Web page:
Cross-Cultural Roots for Media Practice: Chinese Aesthetics

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Thursday, October 22, 2020
Thursday, November 5, 2020

Inspire your media art practice with non-Western history, art, science, and philosophy with media theorist Siying Duan.

Sign up:

Registration closes Oct 15, 4pm

6 hours total, over 3 sessions, online // $66, or $45 for members

** By donation for those facing reduced income due to COVID-19

Session 1: Thu Oct 22, 7pm - 9pm

Session 2: Thu Oct 29, 7pm - 9pm

Session 3: Thu Nov 5, 7pm - 9pm

Listed times are Pacific Time


  • Suited for practicing media artists, curators, and writers who who seek cross-cultural inspiration and want to expand their idea and approach.
  • Participants must bring a project idea they are developing or reworking and that they wish to workshop in a group discussion format.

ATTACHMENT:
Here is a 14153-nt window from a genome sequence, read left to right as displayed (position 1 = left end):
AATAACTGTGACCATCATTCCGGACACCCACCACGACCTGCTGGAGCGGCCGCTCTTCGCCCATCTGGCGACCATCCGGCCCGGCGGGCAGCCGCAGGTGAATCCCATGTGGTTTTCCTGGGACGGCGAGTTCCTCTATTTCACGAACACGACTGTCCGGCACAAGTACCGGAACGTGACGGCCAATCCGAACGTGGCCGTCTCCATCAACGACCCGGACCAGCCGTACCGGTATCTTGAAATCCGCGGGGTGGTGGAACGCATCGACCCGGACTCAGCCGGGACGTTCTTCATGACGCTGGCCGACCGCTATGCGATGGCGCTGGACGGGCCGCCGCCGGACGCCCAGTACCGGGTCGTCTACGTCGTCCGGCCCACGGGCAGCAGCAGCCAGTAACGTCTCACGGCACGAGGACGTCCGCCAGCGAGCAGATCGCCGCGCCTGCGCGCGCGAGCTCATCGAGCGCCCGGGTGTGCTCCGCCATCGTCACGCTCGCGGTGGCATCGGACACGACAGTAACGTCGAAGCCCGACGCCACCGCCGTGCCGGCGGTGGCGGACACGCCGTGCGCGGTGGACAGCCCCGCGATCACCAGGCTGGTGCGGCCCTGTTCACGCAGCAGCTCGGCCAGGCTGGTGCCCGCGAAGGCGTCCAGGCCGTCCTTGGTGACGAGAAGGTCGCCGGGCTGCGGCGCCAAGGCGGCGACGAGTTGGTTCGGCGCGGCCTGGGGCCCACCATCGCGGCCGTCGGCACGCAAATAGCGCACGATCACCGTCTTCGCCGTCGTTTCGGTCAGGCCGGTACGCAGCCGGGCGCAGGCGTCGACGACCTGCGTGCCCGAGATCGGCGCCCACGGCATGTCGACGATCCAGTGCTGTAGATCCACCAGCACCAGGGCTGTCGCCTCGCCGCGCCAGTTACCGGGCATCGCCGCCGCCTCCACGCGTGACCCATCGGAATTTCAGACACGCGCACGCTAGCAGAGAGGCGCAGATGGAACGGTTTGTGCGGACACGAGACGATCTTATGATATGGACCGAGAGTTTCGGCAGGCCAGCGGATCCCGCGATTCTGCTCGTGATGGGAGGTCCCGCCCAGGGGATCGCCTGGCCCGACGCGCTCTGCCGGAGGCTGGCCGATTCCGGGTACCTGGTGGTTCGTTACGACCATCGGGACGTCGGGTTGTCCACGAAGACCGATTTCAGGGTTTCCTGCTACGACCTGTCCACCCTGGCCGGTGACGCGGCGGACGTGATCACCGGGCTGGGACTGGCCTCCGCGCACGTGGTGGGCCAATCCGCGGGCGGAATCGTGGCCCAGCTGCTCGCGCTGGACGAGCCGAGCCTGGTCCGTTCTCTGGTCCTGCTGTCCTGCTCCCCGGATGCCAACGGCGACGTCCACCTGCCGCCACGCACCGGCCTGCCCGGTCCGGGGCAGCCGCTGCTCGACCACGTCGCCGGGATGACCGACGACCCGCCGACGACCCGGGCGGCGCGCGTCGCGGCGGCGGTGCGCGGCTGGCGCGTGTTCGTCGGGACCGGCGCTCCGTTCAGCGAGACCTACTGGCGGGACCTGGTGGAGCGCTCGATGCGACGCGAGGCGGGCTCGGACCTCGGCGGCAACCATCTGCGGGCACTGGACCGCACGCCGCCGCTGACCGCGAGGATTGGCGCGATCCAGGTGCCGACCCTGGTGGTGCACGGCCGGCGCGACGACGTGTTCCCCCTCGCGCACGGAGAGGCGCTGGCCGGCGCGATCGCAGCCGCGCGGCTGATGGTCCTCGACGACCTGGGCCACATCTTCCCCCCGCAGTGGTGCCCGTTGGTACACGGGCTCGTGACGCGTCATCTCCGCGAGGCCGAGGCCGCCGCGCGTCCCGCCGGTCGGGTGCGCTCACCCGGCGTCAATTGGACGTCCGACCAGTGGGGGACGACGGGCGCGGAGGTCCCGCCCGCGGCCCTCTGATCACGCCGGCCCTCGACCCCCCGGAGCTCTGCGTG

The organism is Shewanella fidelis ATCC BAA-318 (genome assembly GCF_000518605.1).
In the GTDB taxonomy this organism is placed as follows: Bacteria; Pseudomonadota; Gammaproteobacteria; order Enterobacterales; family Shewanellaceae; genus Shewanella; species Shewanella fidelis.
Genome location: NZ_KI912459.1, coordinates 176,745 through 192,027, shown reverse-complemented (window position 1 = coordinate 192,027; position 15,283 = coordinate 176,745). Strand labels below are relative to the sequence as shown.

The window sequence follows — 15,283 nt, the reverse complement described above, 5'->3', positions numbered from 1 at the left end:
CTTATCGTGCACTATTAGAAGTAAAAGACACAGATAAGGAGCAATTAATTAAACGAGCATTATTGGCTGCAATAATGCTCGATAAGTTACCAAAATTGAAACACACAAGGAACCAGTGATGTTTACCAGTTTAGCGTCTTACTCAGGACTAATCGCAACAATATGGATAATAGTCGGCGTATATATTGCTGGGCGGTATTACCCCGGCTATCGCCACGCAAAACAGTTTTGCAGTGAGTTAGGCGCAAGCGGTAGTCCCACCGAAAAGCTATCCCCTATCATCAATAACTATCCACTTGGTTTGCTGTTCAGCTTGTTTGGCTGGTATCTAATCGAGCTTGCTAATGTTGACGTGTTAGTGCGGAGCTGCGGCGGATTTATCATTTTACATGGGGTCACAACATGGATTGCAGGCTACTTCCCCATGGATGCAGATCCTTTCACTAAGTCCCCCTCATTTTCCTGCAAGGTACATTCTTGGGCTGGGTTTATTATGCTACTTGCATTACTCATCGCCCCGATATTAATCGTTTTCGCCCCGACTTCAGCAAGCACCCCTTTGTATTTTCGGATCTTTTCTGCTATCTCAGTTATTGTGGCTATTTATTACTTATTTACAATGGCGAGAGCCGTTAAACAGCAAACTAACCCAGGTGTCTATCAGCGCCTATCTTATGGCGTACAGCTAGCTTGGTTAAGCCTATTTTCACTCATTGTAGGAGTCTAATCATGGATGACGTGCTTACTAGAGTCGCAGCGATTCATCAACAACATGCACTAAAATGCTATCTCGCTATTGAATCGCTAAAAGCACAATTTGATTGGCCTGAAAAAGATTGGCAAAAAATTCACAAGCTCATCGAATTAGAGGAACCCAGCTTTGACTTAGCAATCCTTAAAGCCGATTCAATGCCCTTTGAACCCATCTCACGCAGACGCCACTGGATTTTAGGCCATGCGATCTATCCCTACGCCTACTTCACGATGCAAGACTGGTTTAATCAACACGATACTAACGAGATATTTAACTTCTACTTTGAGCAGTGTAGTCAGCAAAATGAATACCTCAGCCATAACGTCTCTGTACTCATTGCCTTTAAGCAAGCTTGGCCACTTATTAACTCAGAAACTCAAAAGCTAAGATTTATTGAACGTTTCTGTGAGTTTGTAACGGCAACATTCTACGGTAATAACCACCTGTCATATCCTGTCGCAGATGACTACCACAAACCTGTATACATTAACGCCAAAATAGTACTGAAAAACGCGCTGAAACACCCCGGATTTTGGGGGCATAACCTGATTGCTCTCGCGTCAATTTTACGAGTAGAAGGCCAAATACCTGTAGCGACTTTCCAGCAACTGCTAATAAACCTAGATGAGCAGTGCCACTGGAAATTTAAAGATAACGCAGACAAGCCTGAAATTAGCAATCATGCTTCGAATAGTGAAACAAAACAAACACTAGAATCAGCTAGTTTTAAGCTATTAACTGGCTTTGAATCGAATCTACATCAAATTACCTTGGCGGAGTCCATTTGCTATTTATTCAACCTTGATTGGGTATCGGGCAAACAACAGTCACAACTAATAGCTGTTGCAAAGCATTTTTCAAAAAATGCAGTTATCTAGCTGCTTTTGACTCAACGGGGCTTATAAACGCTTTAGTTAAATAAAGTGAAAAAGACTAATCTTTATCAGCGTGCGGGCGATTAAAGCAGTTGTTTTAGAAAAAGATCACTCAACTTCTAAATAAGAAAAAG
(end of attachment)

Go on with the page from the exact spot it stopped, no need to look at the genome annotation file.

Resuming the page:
• To join the workshop, download the free Zoom Desktop Client. Go to and click on the Download button under "Zoom Client for Meetings".

How do your questions, process, and aesthetics change if you re-imagine technology itself as having roots in, for example, Islamic culture? Chinese culture? Indigenous culture?

This discussion-based workshop is intended to enrich your creative process and approach to media art by drawing inspiration from the particular histories, arts, sciences, philosophies, and everyday practices of so-called non-western cultures, using a method Laura Marks of the Substantial Motion Network developed for identifying Islamic roots of media art.

Bring your project ideas to the group, and discuss ways to explore your work-in-progress through specific cultural lenses. You'll study examples, and revise your own project ideas based on the feedback you receive from the instructors and other participants. The instructor Siying Duan will present examples from Chinese cultures. Between each session, you'll continue researching, editing, and refining your project for further feedback with the group.

Looking for more like this? Sign up for this same workshop led by Farshid Kazemi to explore further examples from Persian and Islamic cultures. It's begins the week after this one ends:

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